Dec 2, 2013

Lead in Garden Soils

Lead contaminated soil can pose a risk through direct ingestion, uptake in vegetable gardens, or tracking into homes.
• Uncontaminated soil contains lead concentrations less than 50 ppm but soil lead levels in many urban areas exceed 200 ppm. (AAP 1993)
• The EPA’s standard for lead in bare soil in play areas is 400 ppm by weight and 1200 ppm for non-play areas. This regulation applies tocleanup projects using federal funds.
The soil screening level (SSL) for lead represents a conservative estimate for a level that would be protective of public health in residential soils based on an analysis of the direct ingestion pathway for children. This value is for guidance only and is not enforceable.

Does this mean that lead is a problem in your garden soil? From the research you can see, parts of the plant to absorb lead and arsenic are different concentrations.  Arsenic and  lead are generally absorbed more into the leaves and less to the roots. An extremely small amount to the point of imperceptible is absorbed into the fruit and seed. Once the concentration of lead and arsenic is known in a garden soil, it can be approximated how much of that will be absorbed into the vegetables. The percentage of uptake of the elements into the plant is seen in the yellow column. Inhaled and ingested arsenic and lead are the most dangerous, but body weight plays an important role in the health affects.  This is why small children in their formative years are most likely to have serious health issues from lead. For the most part, field sanitation and clean harvest practices keep the soil particles from entering the food stream, while actual lead content in food is less of an issue.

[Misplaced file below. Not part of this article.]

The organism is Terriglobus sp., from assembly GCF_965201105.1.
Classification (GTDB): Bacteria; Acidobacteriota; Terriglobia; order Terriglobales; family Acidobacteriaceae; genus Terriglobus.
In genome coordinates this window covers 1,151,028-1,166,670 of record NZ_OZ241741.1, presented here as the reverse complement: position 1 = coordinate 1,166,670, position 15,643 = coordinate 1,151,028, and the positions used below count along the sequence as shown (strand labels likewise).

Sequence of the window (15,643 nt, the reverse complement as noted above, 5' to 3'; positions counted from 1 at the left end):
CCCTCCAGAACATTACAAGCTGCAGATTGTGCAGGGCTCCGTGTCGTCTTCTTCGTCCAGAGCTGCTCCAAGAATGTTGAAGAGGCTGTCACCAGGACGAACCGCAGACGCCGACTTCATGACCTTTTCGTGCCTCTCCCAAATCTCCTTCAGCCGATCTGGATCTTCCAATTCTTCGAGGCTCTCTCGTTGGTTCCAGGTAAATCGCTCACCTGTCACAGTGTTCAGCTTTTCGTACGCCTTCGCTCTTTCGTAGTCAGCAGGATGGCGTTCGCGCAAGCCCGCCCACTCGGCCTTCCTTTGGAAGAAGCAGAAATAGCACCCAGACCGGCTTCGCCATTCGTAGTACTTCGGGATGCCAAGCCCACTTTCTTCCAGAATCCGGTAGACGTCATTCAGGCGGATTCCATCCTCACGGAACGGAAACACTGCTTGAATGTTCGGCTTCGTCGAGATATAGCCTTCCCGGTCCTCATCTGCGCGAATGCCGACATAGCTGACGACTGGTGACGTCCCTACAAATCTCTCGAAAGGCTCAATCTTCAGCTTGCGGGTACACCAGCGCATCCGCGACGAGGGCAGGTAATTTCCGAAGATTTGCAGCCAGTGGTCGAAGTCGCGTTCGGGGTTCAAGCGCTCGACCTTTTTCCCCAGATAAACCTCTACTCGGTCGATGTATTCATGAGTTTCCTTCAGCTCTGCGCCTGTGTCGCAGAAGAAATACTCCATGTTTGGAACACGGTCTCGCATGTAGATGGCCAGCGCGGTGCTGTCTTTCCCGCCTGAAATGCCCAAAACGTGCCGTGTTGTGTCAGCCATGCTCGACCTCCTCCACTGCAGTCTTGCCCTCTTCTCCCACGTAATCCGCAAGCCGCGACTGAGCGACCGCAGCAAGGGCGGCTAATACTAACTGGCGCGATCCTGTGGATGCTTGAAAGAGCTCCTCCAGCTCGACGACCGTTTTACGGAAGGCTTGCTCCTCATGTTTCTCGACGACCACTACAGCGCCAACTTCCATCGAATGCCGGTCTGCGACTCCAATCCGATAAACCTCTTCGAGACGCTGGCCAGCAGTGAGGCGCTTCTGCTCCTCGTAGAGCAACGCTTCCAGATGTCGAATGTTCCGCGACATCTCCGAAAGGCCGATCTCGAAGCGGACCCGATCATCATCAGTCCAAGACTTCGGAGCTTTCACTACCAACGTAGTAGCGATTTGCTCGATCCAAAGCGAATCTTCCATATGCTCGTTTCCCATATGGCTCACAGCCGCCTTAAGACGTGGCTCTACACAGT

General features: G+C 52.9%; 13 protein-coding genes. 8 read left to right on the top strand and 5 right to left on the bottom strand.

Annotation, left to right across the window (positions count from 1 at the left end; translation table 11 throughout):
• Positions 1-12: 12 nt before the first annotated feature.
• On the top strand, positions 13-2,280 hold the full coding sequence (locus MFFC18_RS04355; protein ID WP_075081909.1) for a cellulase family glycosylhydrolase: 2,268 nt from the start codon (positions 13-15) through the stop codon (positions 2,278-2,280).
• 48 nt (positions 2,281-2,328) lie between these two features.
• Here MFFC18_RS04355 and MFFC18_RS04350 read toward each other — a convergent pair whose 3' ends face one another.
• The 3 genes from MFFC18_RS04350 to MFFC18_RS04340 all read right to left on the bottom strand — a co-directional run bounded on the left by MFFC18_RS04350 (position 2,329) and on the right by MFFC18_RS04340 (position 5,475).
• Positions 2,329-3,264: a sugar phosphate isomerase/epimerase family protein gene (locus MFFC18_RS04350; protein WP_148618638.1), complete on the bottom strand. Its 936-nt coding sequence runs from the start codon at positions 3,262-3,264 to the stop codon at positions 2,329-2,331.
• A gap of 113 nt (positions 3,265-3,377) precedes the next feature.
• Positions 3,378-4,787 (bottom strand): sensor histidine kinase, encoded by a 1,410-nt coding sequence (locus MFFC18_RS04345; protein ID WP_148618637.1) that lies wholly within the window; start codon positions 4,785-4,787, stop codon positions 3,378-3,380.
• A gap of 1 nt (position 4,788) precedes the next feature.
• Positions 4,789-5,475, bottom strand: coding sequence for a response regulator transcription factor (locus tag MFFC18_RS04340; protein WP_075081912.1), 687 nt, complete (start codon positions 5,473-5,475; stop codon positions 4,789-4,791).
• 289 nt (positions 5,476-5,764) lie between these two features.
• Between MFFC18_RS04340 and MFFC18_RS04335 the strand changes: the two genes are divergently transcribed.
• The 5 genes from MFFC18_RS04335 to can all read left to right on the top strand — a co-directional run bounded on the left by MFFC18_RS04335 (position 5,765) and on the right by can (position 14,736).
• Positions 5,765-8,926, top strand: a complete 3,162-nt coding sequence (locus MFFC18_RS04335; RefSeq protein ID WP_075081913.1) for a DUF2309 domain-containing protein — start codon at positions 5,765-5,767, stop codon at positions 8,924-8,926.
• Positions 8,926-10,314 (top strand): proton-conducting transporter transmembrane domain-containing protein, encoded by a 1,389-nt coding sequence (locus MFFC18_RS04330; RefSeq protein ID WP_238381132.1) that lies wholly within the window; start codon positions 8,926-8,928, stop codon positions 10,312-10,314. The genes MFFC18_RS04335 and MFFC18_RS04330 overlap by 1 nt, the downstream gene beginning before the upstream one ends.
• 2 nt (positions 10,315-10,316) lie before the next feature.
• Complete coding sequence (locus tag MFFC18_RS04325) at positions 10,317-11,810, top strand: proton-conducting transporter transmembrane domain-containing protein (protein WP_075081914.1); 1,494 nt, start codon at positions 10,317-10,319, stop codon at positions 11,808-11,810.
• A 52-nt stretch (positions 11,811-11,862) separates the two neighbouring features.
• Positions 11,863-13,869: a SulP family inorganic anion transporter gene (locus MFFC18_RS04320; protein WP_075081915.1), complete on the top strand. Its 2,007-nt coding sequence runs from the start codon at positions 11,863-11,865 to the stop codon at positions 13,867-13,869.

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Permaculture and Polyculture Consulting and Design

Permaculture and Polyculture Consulting and Design
Getting to know your property, the plants you have and those you can grow, is a fulfilling endeavor. With most I am the steward of the land. I give them good soil biology and they do the rest. If I group them in cohesive plant communities, they respond with greater yields. If I encourage the micro-organisms (Fungus and bacteria) , the roots obsorb more nutrients making a pest and disease resistant plant. A stronger plant that gives us more organic food and takes less energy.

A Ten Acre Farm Transformed to an Edible Forest Garden

A Ten Acre Farm Transformed to an Edible Forest Garden
Self Renewing Fertility, Soil Building, Water Catchment, Tea Trail Swale, Erosion Control and Native American Medicinals